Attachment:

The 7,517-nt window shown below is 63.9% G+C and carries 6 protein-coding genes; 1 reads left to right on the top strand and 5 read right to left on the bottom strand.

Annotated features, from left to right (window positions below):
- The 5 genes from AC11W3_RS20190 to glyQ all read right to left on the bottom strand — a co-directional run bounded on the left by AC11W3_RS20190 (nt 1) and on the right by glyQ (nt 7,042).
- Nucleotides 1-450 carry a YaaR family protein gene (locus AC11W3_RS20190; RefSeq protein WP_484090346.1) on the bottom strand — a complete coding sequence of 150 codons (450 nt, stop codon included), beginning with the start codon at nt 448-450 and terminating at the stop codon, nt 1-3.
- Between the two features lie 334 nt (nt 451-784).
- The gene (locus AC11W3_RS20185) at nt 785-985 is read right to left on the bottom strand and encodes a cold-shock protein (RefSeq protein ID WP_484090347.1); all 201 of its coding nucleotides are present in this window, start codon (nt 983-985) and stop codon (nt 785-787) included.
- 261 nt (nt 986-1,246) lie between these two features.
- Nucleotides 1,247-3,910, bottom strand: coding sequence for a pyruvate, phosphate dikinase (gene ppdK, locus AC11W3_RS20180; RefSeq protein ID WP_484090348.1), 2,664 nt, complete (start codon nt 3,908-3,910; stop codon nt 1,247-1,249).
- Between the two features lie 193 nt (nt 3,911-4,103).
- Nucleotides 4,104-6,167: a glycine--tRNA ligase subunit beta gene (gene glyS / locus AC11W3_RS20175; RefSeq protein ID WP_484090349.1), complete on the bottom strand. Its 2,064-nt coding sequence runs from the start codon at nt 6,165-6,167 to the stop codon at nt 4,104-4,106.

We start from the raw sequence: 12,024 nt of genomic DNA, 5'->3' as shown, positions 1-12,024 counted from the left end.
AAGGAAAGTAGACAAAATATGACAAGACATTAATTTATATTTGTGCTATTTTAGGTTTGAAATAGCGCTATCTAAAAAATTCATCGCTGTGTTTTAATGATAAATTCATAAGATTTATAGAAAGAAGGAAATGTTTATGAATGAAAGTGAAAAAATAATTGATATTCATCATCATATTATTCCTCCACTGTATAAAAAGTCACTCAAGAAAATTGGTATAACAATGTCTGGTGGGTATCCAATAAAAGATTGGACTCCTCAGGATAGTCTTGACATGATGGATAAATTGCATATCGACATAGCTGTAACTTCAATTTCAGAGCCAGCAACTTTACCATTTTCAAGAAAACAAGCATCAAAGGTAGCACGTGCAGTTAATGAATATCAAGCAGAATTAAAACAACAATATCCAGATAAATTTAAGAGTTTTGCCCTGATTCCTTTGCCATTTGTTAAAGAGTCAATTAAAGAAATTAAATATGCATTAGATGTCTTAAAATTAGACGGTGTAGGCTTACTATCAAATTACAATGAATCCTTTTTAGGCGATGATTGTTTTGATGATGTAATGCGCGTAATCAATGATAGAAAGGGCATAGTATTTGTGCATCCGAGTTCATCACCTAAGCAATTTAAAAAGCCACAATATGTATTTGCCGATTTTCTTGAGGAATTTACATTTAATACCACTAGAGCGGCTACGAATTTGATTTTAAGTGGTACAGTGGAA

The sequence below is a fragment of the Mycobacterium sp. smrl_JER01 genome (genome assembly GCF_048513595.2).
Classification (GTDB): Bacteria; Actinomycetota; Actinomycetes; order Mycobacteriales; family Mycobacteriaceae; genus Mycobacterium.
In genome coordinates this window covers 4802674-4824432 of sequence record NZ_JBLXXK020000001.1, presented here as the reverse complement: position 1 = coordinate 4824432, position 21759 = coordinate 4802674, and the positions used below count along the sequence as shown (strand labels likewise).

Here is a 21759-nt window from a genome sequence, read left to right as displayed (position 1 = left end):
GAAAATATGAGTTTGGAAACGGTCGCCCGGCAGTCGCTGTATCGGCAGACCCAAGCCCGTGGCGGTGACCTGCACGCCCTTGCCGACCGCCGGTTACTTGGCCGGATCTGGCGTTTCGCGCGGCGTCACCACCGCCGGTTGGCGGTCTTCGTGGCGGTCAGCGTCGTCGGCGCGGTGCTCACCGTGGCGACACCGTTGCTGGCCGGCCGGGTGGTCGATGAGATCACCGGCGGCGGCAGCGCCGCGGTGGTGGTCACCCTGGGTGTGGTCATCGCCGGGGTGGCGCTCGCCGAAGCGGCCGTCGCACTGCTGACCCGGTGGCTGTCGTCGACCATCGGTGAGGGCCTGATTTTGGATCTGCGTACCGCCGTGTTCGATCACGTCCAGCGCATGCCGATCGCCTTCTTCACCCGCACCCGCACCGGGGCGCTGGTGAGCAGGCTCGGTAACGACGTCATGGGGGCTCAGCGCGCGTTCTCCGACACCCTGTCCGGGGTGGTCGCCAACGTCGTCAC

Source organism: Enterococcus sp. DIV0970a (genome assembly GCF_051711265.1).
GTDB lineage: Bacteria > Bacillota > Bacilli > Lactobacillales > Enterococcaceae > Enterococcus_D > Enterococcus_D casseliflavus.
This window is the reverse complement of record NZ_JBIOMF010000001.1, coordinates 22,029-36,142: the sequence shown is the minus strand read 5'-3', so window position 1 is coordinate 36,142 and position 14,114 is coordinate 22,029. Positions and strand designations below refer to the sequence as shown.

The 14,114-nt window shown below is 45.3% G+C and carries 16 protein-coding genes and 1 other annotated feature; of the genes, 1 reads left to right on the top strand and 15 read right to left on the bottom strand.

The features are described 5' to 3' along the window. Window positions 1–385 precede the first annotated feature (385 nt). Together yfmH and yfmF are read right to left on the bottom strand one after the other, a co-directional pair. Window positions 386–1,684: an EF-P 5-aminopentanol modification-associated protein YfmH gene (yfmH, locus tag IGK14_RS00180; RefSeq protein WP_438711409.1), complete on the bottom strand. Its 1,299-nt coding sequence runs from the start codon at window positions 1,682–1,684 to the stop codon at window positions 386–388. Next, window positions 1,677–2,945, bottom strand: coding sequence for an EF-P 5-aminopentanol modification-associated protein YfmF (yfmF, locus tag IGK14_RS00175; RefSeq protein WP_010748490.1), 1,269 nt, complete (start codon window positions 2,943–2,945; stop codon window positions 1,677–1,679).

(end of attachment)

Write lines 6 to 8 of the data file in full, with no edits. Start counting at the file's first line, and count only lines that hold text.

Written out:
- The gene (locus AC11W3_RS20185) at nt 785-985 is read right to left on the bottom strand and encodes a cold-shock protein (RefSeq protein ID WP_484090347.1); all 201 of its coding nucleotides are present in this window, start codon (nt 983-985) and stop codon (nt 785-787) included.
- 261 nt (nt 986-1,246) lie between these two features.
- Nucleotides 1,247-3,910, bottom strand: coding sequence for a pyruvate, phosphate dikinase (gene ppdK, locus AC11W3_RS20180; RefSeq protein ID WP_484090348.1), 2,664 nt, complete (start codon nt 3,908-3,910; stop codon nt 1,247-1,249).